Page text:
Sunday, October 12, 2008

Crazy-Early on a Sunday Morning

For days, I've been trying to write scenes that I know must be included in Episode 5 of the science fiction serial I am writing, but the words and the images are far away.

Saturday, I never ventured out of my house, and did a lot of sleeping due to headache and nausea, ailments that have plagued me on-and-off since last weekend. Perhaps all that stillness was a boon. About an hour ago, like timid deer, images approached and let me transcribe them, but only for a little while before they bounded into the undergrowth once more.

Episode 4 has been captured and tamed and will soon be sent into the civilized world of pre-publication proofing. (How's that for alliteration?)

As a slush reader for an online magazine, much of my otherwise creative time has been spent reading submissions and proofing accepted manuscripts. I have one more proof to go this weekend--an accepted entry written by a friend, Jade Smith--and a couple more submissions: one a cold submittal, and the other a resubmittal after requested revisions were made. (Would you look at that. More alliteration!)

In September and these first several days of October, the submissions came in a rather large spate and, after a while, I had to stop reading. Some of them were abysmal. Some were darkly comic. Some of them glowed with quality writing.

I wonder how many of the authors of the rejected pieces sat at their computers and wondered why their "precious" (a fantasy reference) did not meet with open arms. After all, Fear and Trembling is a small magazine, relying on volunteers behind the scenes in order to maintain its presence on the web. But size doesn't matter when it comes to the quality of the stories. How else can a magazine expect to grow if it does not provide readers with a well-written array of reading material?

A writer must give his best effort, regardless of the venue. He never knows who's reading.

He never knows who'll pass along the word to others.

I'm sure he hopes it's a good word.

In that spirit, I'm up at a heathen hour, trusty pen in hand, hunting the timid word-deer, hoping to bag a few more before nausea nabs me again.


Lavinia said...

Keep at it Keanan, with your 'trusty pen' in hand!

By the way I love what you wrote in the comments section of Pappy Texican's post today. Very well said.

BT said...

I do hope the nausea subsides and heads off into the night. It sounds as though you've had far too much to do and to read. My the deer be a darling and not a demon for you. Ooh, a bit of my own alliteration!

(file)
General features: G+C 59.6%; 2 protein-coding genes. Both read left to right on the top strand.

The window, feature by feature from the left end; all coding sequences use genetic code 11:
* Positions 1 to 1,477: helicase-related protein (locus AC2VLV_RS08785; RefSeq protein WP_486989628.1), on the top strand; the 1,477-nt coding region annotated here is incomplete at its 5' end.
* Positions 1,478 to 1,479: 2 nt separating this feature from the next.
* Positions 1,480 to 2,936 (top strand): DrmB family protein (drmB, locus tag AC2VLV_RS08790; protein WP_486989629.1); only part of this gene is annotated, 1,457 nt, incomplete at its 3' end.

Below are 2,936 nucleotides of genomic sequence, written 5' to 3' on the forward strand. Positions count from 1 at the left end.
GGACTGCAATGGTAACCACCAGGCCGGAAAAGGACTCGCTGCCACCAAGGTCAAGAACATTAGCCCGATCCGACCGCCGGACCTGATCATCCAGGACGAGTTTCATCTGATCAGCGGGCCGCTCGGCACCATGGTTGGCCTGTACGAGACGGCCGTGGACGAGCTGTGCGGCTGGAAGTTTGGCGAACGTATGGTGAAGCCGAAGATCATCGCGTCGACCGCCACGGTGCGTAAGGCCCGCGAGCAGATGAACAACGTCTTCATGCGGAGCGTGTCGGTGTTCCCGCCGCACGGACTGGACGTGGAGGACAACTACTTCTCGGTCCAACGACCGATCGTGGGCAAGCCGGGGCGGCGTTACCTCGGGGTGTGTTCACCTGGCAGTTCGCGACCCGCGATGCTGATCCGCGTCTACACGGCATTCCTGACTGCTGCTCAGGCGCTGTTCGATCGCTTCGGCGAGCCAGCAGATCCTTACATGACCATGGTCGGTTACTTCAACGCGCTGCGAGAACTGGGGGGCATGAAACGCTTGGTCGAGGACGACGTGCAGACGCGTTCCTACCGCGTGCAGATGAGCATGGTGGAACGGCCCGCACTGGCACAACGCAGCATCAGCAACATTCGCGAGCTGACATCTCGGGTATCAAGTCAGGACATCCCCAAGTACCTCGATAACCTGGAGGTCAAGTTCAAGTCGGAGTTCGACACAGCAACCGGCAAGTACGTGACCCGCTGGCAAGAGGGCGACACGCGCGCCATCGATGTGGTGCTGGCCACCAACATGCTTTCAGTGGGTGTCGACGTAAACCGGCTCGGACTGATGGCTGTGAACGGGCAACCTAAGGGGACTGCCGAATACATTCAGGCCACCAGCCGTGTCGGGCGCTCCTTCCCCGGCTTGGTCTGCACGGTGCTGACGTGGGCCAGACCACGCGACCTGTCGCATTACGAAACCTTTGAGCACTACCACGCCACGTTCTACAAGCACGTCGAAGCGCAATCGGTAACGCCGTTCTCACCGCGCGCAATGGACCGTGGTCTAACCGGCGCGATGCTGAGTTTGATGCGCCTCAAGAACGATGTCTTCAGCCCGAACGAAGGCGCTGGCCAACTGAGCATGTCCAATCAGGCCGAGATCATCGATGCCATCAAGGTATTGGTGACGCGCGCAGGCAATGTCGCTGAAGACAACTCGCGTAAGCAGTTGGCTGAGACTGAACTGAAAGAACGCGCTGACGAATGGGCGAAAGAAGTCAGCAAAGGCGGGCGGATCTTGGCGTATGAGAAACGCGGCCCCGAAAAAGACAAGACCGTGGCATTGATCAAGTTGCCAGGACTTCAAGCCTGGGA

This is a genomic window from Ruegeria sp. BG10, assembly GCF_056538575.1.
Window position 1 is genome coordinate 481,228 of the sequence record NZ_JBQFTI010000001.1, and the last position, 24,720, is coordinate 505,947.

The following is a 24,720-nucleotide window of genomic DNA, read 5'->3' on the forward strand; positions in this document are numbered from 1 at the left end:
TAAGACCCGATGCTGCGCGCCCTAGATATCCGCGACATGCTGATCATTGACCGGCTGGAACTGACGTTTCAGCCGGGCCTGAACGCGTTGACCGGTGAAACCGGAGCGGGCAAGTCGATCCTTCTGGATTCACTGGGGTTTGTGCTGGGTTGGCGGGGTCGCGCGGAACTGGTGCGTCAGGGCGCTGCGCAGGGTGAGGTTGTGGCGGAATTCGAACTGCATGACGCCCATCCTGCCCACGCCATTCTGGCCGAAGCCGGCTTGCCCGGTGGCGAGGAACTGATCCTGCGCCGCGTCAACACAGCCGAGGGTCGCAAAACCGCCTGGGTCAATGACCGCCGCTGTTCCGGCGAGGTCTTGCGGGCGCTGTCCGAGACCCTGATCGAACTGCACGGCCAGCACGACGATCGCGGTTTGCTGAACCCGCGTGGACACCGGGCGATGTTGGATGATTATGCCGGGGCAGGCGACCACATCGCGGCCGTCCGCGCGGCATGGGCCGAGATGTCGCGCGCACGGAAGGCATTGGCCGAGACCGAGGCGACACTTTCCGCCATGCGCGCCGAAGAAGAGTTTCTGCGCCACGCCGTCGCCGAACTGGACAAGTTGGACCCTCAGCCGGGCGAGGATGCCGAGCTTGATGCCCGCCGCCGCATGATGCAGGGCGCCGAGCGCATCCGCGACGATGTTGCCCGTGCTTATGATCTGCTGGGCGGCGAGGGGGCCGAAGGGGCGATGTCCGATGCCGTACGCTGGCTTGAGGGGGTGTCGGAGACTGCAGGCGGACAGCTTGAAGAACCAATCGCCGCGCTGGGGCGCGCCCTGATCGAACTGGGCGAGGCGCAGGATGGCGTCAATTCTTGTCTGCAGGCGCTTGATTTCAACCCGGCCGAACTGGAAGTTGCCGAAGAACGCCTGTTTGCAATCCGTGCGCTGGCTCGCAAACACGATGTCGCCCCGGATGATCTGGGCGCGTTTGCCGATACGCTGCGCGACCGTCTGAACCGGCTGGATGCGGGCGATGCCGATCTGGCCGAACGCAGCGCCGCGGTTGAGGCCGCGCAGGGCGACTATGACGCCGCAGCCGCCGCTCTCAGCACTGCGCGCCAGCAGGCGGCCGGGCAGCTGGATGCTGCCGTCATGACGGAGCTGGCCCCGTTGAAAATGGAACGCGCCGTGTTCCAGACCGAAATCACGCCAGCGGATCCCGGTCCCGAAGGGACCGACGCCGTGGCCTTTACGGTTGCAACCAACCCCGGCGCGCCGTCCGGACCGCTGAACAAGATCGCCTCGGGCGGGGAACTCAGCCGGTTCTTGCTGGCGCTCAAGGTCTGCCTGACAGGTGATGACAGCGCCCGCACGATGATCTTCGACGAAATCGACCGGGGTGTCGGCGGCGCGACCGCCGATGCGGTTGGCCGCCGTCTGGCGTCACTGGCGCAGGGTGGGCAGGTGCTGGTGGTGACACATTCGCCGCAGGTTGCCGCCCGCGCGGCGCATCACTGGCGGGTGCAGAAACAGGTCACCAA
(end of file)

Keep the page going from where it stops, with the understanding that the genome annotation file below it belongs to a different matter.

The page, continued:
The Texican said...

Just can't get away from me can you? Hope you start recovering soon. I would love to ride into NW Arkansas before long and see the trees. Are they pretty yet? Pappy

Anonymous said...

Hey, thanks for the mention! And you are so right about people who practice sloppy writing--it'll come back to bite you every time!(I am still moaning about my Assasin story--it maybe can be salvaged)
Check out the painting on my site--I did this last night. I started with a different theme in mind, and this one found me--definitely NOT a timid deer!

Phy said...

Write or be...written about? ;)


Lavinia - Yep, the trusty pen has been capturing quite a few words in the past 24 hours; however, those have mostly been in the editing mode for other folks, helping fix sentences, etcetera. Darn it!

BT - Hope you're having fun touring. The headache has subsided, thank you, and now I've nowhere to pin the blame for the odd things I do.

Tex - The trees in the Valley are turning, great for photography, if I can grab a few hours to go wandering. By the way, I'm meeting Nancy this weekend for a poetry seminar in NWA. I'm not sure WHERE exactly; it's free, and she knows the details.

Jade - I think the Assassin story has merit. Please don't abandon it.

Phy - Precisely!

Eaglewing said...

Kudos on the alliteration :)

I always wondered who had to slog through submissions for various publications. Now I know it is slogging. Good luck, and hope you feel better soon.


Eagle - Sometimes the slogging lightens to a casual walk, but I cannot recall a time I've sprinted. There IS some excellent writing to be found, however, along the way.